As I prepare for my next adventure, a one-way ticket to India, I also find myself thinking about finishing the trip in Europe. So, should I find myself in Portugal, it will be great to have this info on hearing some great Portuguese guitar…aka, fado.

Portugal is a country that’s sometimes overlooked at the time of choosing a destination for our next holiday. Lisbon, is one of the most beautiful cities in Europe, that still has that air of history and importance that used to reign in the city centuries ago. It’s also a city of rich culture and folklore, and no bigger representation of that than the fado.

A Street in Lisboa
A Street in Lisboa

Portugal is one of Europe’s most underrated destinations. It’s a country that has played one of the most important roles in the history and development of Europe throughout the centuries and it used to be one of the most powerful nations in the world, due to its colonial power.

Many great men from the history of mankind have been Portuguese, such as the explorers Vasco de Gama and Bartolomeu Dias or the writer Fernando Pessoa. Lisbon, its capital, is obviously the main city in Portugal, and by renting Lisbon apartments we can find everything typical from this country, such as its architecture, art, gastronomy (very important!) and its culture, which is the subject that occupies us today.

Probably the most important expression of Portuguese folklore is the fado, a music genre that lies in sadness, despair and resignation.

The fado can be found in Portugal for the first time in the early 19th century, although experts say it probably came a lot earlier than that. With a guitar and a voice, fado brings to life stories of sadness and misery, although in modern times it doesn’t always adhere to these subjects, but any in general. The word fado comes from the Latin fatum, which means fate. There are two main types of fado: Lisbon fado and Coimbra fado, Coimbra being another city north of Lisbon, between the capital and the other main Portuguese city, Oporto. However today, we’re mainly going to talk about Lisbon fado.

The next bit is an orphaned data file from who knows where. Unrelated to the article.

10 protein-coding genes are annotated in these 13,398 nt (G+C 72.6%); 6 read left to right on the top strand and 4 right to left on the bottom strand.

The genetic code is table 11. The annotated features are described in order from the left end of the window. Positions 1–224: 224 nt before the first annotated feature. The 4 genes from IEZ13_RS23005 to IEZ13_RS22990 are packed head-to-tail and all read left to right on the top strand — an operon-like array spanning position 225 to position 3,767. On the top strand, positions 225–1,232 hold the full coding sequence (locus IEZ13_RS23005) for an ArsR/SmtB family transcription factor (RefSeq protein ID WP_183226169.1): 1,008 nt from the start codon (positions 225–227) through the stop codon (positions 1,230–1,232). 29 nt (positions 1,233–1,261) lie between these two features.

A Portuguese Guitar
A Portuguese Guitar

Fados were always performed in spontaneous ways, mostly outdoors in public events or in taverns of the old town of Lisbon, like the Alfama and the Barrio Alto, where you can still walk around today and hear it, but not see it, the beauty of this city. But what do fados sing about? Well, as you have probably fathomed by now, fado was music that emerged from the working classes and the marginalised society, so the topics that they sang about weren’t exactly luxury and wealth.

Because Lisbon is a port city, many sailors also sung fados and longing their loved ones. A place where the fado become famous and was frequently represented was in theatres and restaurants.

Today in Lisbon, you can go to many fado restaurants in the Barrio Alto and after your delicious Portuguese meal and a few glasses of wine, the fado artists come out and start performing this beautiful music, that will engulf you into a state of trance and delight as you listen to the sad painful voice accompanied by the sweet chords of the guitar in a room lit up with candles.

Everyone who knows about fados will probably agree that the main representative of this music was Amália Rodrigues, a fado singer from the 40s up to her death who described the music as “something very mysterious that you have to feel, and you have to be born with the distressful side of people, feel like someone without ambitions, without wishes… a person… as if you didn’t exist”. Pessoa also had some words to describe fado, which was “the that the people of Portugal look at the God who they believed in with contempt, the God who had now abandoned them.

Enjoy one of Europe’s most incredible folkloric traditions in one of the most beautiful cities on the continent by renting apartments in Lisbon. The sound of fado is one that you’ll never forget.

PHOTO CREDITS:
Photopedia

About the Author: Aleix Gwilliam is a 24 year old from Barcelona who looks English but thinks like a Catalan. He enjoys travelling, especially on old Czech trains, and trying to start conversations in Hungarian with people at Pecs station, even though his Hungarian is as good as his Bulgarian, in other words, not very good. He’s a trier.

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